Wrist Fractures
What are they?
The wrist is made up of eight small bones, called carpal bones, and two long forearm bones, called the radius and ulna. The shape of these bones and the special way they move against each other allows the wrist to bend up and down, side to side and turn over.
A fracture may occur in any of these bones when enough force is applied, such as when falling down onto an outstretched hand (Called a FOOSH injury). Anybody can have a fracture but osteoporosis is a common condition in which bones become brittle and this makes them more susceptible to getting a wrist fracture.
The most commonly broken bone of the wrist is the radius. This type of fracture is called a distal radius fracture. Often the wrist looks crooked or deformed after this type of fracture.  

Fractures of the small wrist bones, such as a scaphoid fracture near the base of the thumb, are unlikely to appear deformed. Scaphoid fractures can be very difficult to heal, heal slowly, and non-union rates are higher for this carpal bone.    
Wrist Fractures
How is it Diagnosed?
Examination and x-rays are needed so that your doctor can tell if there is a fracture and to help determine the treatment. Sometimes a CT scan or MRI may be used to get better detail of the fracture fragments and associated injuries.

In addition to the injury to the bone, ligaments (the structures that hold the bones together), tendons, muscles, and nerves may also have been injured when the wrist is broken.
These injuries may need to be treated in addition to the fracture. 
Wrist Fractures
A fracture or a broken bone means the same thing. The difference is in the description of the type of fracture. A fracture could be spiral, oblique, transverse, displaced, or comminuted (broken into multiple pieces).
Fractures may be simple with the bone pieces aligned and stable. Other fractures are unstable and the bone fragments tend to displace or shift in which case the wrist is more likely to appear crooked.

Sometimes the bone is shattered into many pieces, which usually makes it unstable. An open (compound) fracture occurs when a bone fragment breaks through the skin. There is some risk of infection with compound fractures. 

More than one bone can be fractured at the same time or the fracture can be so close to a joint that the cartilage (the smooth cushion at the end of the bone) is damaged. This can lead to complications down the road such a osteoarthritis and painful wrist movement.

In rare cases a person may develop a complication called chronic regional pain syndrome known as CRPS which will delay healing. If you have any concerns about your arm following a fracture it is important to discuss those feeling early so your team can help you.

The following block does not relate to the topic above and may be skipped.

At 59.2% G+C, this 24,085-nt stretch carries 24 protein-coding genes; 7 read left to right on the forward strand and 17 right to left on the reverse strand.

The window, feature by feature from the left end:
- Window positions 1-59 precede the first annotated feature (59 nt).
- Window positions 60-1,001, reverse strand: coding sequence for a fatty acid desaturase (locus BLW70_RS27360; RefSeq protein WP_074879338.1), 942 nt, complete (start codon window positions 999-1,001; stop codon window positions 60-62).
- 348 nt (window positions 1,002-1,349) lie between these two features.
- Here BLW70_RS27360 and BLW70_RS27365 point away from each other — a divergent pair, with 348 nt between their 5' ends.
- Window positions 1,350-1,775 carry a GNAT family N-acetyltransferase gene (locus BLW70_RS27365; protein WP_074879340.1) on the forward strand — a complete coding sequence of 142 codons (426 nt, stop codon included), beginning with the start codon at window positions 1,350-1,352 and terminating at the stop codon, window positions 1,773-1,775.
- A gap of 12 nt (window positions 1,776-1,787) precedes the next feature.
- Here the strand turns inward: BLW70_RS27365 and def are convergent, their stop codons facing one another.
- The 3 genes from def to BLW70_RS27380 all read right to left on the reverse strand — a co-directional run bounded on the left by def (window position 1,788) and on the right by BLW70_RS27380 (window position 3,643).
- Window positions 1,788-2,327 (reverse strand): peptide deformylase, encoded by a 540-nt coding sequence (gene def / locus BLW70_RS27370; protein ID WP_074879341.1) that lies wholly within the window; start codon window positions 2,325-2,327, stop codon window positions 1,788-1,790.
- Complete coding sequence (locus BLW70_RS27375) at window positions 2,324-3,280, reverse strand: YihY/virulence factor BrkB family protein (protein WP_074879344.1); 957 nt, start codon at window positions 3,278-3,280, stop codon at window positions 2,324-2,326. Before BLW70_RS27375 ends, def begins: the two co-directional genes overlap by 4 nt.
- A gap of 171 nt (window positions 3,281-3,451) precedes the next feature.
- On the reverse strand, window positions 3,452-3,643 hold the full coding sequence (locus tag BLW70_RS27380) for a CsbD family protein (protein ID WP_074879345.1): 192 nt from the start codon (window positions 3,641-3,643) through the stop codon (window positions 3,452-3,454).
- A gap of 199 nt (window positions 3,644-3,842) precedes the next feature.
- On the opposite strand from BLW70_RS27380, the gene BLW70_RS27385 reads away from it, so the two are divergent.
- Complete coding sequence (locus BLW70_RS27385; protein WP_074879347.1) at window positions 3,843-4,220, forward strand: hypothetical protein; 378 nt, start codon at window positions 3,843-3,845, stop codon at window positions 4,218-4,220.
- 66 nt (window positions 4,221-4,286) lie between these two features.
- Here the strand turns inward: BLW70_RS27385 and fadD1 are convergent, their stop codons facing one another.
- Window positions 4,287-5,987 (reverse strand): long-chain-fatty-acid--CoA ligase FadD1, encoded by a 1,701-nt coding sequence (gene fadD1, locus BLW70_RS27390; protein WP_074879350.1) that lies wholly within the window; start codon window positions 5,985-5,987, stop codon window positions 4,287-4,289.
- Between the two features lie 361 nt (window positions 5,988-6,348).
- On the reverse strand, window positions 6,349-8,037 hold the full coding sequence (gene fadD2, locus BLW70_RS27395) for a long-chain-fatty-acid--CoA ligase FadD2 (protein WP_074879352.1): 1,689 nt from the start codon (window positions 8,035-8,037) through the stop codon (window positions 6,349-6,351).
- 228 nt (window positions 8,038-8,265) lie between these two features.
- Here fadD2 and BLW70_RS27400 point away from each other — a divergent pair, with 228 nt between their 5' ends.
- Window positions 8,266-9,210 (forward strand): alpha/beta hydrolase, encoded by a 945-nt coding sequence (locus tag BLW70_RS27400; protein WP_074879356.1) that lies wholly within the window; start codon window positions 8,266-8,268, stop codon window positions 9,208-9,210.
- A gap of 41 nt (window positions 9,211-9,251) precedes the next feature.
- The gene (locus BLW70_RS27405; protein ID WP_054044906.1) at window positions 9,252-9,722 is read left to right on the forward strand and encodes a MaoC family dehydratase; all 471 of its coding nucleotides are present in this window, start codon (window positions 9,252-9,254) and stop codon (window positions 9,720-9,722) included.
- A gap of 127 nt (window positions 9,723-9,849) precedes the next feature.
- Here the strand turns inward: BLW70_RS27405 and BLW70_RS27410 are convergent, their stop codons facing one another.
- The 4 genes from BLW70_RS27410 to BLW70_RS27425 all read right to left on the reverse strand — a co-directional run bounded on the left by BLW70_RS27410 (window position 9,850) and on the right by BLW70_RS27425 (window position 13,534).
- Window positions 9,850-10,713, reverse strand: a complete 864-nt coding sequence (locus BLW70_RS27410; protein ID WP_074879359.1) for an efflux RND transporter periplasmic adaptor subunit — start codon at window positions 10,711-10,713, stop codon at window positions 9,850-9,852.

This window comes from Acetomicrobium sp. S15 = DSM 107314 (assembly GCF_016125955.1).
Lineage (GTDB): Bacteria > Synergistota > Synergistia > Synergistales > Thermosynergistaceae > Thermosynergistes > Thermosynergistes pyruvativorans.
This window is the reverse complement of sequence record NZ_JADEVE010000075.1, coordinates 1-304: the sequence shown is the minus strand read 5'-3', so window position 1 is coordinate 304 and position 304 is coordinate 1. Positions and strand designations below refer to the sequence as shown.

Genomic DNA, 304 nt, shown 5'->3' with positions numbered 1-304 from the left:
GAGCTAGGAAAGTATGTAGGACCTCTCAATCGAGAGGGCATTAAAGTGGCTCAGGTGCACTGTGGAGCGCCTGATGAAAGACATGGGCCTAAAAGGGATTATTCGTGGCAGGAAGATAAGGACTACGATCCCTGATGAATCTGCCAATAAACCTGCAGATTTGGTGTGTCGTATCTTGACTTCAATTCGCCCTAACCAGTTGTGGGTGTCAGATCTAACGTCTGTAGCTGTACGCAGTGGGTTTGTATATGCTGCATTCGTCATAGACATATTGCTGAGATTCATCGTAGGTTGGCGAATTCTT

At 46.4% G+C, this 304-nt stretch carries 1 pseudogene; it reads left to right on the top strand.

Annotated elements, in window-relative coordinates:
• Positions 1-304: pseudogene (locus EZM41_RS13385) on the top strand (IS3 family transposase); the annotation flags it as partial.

Wrist Fractures
The type of fracture will determine the type of treatment. Other important considerations include your age, overall health, hand dominance, work and leisure activities, the presence of any prior injury or arthritis, and any associated injuries.

A splint or cast may be used to treat a fracture that is not displaced, or to protect a fracture that has been set. Other fractures may need surgery to properly set the bone and/or to stabilise it. 

Fractures may be stabilised with pins, screws, plates, rods, or external fixation. External fixation is a method in which a metal frame outside the body is attached to pins which have been placed in the bone above and below the fracture site, in effect keeping it in traction until the bone heals. 
Your hand or orthopaedic surgeon will decide which treatment is the most appropriate in your individual case.

On occasion, bone may be missing or may be so severely crushed that there is a gap in the bone once it has been re-aligned. In such cases, a bone graft may be necessary. In this procedure, bone is taken from another part of the body to help fill in the defect. Bone from a bone bank or synthetic bone graft substitutes may also be used. 
Wrist Fractures
What can Hand Kinetics do?
While the wrist fracture is healing, it is very important to keep the fingers flexible, provided that there are no other injuries that would require that the fingers be immobilised, such as other fractures or nerve or tendon repairs needing their own specific management. Otherwise, the fingers will become stiff, hindering the recovery of hand function.

Once the wrist has enough stability, either by sufficient healing of the bone or with the help of plates and screws to stabilise them, it is safe to start gentle controlled exercises for the wrist and fingers. It is also helpful to stretch and exercise the uninjured joints such as the elbow and shoulder as wearing a cast can be heavy for them and keeping the arm still can make them stiff and weak. (see Frozen shoulder)

It is important to do the correct exercises and your Hand Kinetics Hand therapist can work with your doctor to determine the appropriate timing for these exercises.
Hand Kinetics will work with you to help you to recover flexibility, strength, and function in your hand.

What kind of results can I expect?

Recovery time varies considerably, depending on the severity of the injury, associated injuries, and other factors as noted previously.  It is not unusual for maximal recovery from a wrist fracture to take several months.  
Some patients may have residual stiffness or aching or swelling which can be helped with appropriate hand therapy and exercises. 

Please note:
If you have had arm or hand surgery please telephone to discuss this before attending. It is always helpful to bring any x-ray reports you may have if you recently attended hospital for your hand or arm condition.

Hand Kinetics Telephone: 0044 28 417 72301



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